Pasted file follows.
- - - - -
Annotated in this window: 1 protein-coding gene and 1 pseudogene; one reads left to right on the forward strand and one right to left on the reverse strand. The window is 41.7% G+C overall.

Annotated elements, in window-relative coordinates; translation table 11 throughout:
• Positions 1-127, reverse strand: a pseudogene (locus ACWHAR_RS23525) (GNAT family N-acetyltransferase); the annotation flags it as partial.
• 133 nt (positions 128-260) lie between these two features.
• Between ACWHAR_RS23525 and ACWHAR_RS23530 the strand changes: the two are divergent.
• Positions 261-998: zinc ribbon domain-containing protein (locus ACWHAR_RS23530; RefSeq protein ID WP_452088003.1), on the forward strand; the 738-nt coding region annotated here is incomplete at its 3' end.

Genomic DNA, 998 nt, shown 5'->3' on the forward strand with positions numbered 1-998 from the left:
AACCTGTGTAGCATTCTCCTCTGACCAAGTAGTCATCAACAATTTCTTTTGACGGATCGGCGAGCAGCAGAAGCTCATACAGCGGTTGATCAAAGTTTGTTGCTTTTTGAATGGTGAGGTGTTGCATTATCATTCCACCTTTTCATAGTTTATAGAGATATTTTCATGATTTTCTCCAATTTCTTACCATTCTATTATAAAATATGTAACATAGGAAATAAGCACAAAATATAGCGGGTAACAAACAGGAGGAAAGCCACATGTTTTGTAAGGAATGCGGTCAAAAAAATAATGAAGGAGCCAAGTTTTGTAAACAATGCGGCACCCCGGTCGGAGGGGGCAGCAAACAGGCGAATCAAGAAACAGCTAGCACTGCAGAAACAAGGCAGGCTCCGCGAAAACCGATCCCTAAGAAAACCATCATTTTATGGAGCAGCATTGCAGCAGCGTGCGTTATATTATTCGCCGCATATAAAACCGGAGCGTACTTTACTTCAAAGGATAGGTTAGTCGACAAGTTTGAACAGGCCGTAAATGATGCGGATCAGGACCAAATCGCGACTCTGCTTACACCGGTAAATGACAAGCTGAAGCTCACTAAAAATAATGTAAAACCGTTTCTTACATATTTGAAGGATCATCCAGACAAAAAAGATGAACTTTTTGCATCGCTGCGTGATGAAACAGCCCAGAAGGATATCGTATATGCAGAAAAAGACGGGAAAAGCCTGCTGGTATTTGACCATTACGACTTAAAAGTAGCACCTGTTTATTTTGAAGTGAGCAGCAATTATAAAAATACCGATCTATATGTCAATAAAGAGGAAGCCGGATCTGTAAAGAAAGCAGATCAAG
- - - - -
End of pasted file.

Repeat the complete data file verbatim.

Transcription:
Annotated in this window: 1 protein-coding gene and 1 pseudogene; one reads left to right on the forward strand and one right to left on the reverse strand. The window is 41.7% G+C overall.

Annotated elements, in window-relative coordinates; translation table 11 throughout:
• Positions 1-127, reverse strand: a pseudogene (locus ACWHAR_RS23525) (GNAT family N-acetyltransferase); the annotation flags it as partial.
• 133 nt (positions 128-260) lie between these two features.
• Between ACWHAR_RS23525 and ACWHAR_RS23530 the strand changes: the two are divergent.
• Positions 261-998: zinc ribbon domain-containing protein (locus ACWHAR_RS23530; RefSeq protein ID WP_452088003.1), on the forward strand; the 738-nt coding region annotated here is incomplete at its 3' end.

Genomic DNA, 998 nt, shown 5'->3' on the forward strand with positions numbered 1-998 from the left:
AACCTGTGTAGCATTCTCCTCTGACCAAGTAGTCATCAACAATTTCTTTTGACGGATCGGCGAGCAGCAGAAGCTCATACAGCGGTTGATCAAAGTTTGTTGCTTTTTGAATGGTGAGGTGTTGCATTATCATTCCACCTTTTCATAGTTTATAGAGATATTTTCATGATTTTCTCCAATTTCTTACCATTCTATTATAAAATATGTAACATAGGAAATAAGCACAAAATATAGCGGGTAACAAACAGGAGGAAAGCCACATGTTTTGTAAGGAATGCGGTCAAAAAAATAATGAAGGAGCCAAGTTTTGTAAACAATGCGGCACCCCGGTCGGAGGGGGCAGCAAACAGGCGAATCAAGAAACAGCTAGCACTGCAGAAACAAGGCAGGCTCCGCGAAAACCGATCCCTAAGAAAACCATCATTTTATGGAGCAGCATTGCAGCAGCGTGCGTTATATTATTCGCCGCATATAAAACCGGAGCGTACTTTACTTCAAAGGATAGGTTAGTCGACAAGTTTGAACAGGCCGTAAATGATGCGGATCAGGACCAAATCGCGACTCTGCTTACACCGGTAAATGACAAGCTGAAGCTCACTAAAAATAATGTAAAACCGTTTCTTACATATTTGAAGGATCATCCAGACAAAAAAGATGAACTTTTTGCATCGCTGCGTGATGAAACAGCCCAGAAGGATATCGTATATGCAGAAAAAGACGGGAAAAGCCTGCTGGTATTTGACCATTACGACTTAAAAGTAGCACCTGTTTATTTTGAAGTGAGCAGCAATTATAAAAATACCGATCTATATGTCAATAAAGAGGAAGCCGGATCTGTAAAGAAAGCAGATCAAG